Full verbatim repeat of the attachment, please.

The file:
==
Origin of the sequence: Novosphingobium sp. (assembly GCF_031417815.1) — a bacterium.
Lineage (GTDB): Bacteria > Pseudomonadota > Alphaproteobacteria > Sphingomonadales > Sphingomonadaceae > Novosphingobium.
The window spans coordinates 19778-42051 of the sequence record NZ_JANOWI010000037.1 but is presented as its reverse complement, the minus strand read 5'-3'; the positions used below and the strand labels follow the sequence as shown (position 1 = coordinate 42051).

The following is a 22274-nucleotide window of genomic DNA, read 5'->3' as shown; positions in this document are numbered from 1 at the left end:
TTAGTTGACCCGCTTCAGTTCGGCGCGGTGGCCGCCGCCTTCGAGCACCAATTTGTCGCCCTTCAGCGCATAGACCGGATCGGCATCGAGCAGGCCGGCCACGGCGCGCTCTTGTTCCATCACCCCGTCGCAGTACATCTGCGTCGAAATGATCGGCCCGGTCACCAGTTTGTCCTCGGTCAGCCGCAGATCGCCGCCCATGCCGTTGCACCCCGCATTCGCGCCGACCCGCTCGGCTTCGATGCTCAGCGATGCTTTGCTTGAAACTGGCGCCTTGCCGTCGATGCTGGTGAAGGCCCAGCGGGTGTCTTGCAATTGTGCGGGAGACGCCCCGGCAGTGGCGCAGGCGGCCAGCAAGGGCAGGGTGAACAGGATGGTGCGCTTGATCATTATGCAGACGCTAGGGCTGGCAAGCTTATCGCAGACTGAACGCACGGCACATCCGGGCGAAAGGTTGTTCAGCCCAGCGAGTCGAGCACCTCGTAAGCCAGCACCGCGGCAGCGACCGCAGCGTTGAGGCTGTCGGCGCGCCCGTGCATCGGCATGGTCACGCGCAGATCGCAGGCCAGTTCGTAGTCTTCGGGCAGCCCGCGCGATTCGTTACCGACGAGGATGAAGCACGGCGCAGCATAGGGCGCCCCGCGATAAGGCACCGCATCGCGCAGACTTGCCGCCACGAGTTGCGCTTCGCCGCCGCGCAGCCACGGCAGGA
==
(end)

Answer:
Origin of the sequence: Novosphingobium sp. (assembly GCF_031417815.1) — a bacterium.
Lineage (GTDB): Bacteria > Pseudomonadota > Alphaproteobacteria > Sphingomonadales > Sphingomonadaceae > Novosphingobium.
The window spans coordinates 19778-42051 of the sequence record NZ_JANOWI010000037.1 but is presented as its reverse complement, the minus strand read 5'-3'; the positions used below and the strand labels follow the sequence as shown (position 1 = coordinate 42051).

The following is a 22274-nucleotide window of genomic DNA, read 5'->3' as shown; positions in this document are numbered from 1 at the left end:
TTAGTTGACCCGCTTCAGTTCGGCGCGGTGGCCGCCGCCTTCGAGCACCAATTTGTCGCCCTTCAGCGCATAGACCGGATCGGCATCGAGCAGGCCGGCCACGGCGCGCTCTTGTTCCATCACCCCGTCGCAGTACATCTGCGTCGAAATGATCGGCCCGGTCACCAGTTTGTCCTCGGTCAGCCGCAGATCGCCGCCCATGCCGTTGCACCCCGCATTCGCGCCGACCCGCTCGGCTTCGATGCTCAGCGATGCTTTGCTTGAAACTGGCGCCTTGCCGTCGATGCTGGTGAAGGCCCAGCGGGTGTCTTGCAATTGTGCGGGAGACGCCCCGGCAGTGGCGCAGGCGGCCAGCAAGGGCAGGGTGAACAGGATGGTGCGCTTGATCATTATGCAGACGCTAGGGCTGGCAAGCTTATCGCAGACTGAACGCACGGCACATCCGGGCGAAAGGTTGTTCAGCCCAGCGAGTCGAGCACCTCGTAAGCCAGCACCGCGGCAGCGACCGCAGCGTTGAGGCTGTCGGCGCGCCCGTGCATCGGCATGGTCACGCGCAGATCGCAGGCCAGTTCGTAGTCTTCGGGCAGCCCGCGCGATTCGTTACCGACGAGGATGAAGCACGGCGCAGCATAGGGCGCCCCGCGATAAGGCACCGCATCGCGCAGACTTGCCGCCACGAGTTGCGCTTCGCCGCCGCGCAGCCACGGCAGGA